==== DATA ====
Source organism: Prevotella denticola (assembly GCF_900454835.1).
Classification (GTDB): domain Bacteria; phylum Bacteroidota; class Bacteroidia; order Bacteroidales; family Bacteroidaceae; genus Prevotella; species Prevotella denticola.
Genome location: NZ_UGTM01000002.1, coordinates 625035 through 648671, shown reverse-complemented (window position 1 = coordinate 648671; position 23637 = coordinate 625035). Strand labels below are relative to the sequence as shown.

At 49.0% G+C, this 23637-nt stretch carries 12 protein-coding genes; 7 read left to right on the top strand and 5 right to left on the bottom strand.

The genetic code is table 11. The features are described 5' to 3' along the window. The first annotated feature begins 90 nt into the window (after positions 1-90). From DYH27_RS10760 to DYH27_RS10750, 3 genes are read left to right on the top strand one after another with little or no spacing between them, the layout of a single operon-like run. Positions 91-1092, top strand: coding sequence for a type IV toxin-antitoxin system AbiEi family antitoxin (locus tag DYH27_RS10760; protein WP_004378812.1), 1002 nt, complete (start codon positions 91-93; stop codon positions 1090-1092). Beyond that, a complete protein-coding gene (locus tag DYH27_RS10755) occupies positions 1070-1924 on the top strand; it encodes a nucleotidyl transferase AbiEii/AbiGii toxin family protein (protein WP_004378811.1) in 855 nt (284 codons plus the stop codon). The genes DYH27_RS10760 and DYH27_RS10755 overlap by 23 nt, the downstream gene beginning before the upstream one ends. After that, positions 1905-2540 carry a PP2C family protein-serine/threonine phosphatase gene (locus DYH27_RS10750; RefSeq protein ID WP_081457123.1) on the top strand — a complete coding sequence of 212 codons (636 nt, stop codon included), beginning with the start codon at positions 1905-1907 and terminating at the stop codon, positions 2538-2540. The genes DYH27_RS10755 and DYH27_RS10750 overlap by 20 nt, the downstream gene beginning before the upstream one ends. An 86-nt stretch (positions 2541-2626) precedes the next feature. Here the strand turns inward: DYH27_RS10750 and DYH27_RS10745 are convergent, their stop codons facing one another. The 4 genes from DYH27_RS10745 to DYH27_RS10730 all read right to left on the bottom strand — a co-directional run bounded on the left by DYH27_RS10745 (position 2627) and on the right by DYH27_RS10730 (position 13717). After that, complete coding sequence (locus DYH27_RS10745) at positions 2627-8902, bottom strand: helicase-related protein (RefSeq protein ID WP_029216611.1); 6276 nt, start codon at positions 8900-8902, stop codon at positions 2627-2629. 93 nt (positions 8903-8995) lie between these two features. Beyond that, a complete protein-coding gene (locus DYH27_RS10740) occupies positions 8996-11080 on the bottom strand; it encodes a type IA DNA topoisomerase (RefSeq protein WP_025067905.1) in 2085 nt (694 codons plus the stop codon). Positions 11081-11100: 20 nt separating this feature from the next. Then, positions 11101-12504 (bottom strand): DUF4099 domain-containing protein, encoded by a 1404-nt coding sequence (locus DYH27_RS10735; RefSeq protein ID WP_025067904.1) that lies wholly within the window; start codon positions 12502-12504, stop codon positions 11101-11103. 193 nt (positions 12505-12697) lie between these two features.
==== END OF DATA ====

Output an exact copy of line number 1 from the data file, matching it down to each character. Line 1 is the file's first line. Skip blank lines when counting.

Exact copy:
Source organism: Prevotella denticola (assembly GCF_900454835.1).